When flood water subsided, the heavy ship got stranded and became a sitting duck for the angry Koreans. Preston sent out raiding parties in small boats to collect foods and hostages. Park Gyu-Su, the governor of Pyongahn at the time, ordered his troops to destroy the ship. But the Korean canon balls harmlessly bounced off the ironclad hull of the ship. A quick-thinking junior officer loaded several boats with sulfur, saltpeter and firewood, set them afire, and then guided them to the stranded ship. The poisonous gas from the burning sulfur and saltpeter forced the ship's crew to abandon the ship. As they jumped into the water, angry soldiers and civilians beat or hacked them to death. All members of the crew were killed and their bodies were mutilated and burned.
The news of General Sherman's demise reached the US Asiatic Squadron in the fall of 1866, and Rear-Admiral Bell dispatched the USS Wachusett commanded by Commander R. W. Shufeldt to investigate the incident and recover the remains and the survivors, if any. The Wachusett reached the mouth of the Daedong River on January 23, 1867. Unable to navigate the shallow river, Shufeldt met with the local officials and learned that there was no survivor and that there were no remains either, since the corpse were burned and thrown away. (Welles, 1867) According to Welles, the US Secretary of Navy at the time, Shufeldt's inquiry went something like this:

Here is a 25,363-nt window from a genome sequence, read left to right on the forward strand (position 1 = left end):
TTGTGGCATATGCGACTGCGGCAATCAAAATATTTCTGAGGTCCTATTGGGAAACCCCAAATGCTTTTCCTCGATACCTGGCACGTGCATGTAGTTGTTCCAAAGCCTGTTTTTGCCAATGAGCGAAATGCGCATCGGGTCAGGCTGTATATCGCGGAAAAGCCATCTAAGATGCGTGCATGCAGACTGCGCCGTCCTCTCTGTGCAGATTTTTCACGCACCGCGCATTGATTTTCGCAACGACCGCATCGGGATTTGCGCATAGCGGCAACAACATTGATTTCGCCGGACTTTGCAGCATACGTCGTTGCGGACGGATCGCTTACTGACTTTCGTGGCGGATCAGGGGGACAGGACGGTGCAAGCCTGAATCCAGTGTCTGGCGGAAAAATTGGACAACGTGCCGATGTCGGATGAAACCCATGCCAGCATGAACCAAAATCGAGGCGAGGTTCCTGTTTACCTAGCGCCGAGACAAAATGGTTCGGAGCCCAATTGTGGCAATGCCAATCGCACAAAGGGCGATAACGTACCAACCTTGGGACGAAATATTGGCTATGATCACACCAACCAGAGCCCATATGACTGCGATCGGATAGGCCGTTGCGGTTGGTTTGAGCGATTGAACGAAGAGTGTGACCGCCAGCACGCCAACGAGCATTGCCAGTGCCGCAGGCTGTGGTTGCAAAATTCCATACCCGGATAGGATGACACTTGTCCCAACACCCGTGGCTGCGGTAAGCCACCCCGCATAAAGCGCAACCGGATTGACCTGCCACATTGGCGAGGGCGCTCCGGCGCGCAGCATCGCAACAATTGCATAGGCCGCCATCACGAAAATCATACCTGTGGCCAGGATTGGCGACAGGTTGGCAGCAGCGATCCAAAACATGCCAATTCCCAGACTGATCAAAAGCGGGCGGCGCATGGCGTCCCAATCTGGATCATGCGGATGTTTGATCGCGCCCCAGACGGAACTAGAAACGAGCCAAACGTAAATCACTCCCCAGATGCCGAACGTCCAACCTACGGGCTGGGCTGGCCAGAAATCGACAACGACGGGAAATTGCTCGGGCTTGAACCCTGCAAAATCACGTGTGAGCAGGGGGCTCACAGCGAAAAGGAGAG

Commander Shufeldt: Have you heard or do you know anything about the ship that was wrecked?
Corean official: I know nothing about it whatever. I only hope you will immediately leave and return to your native land.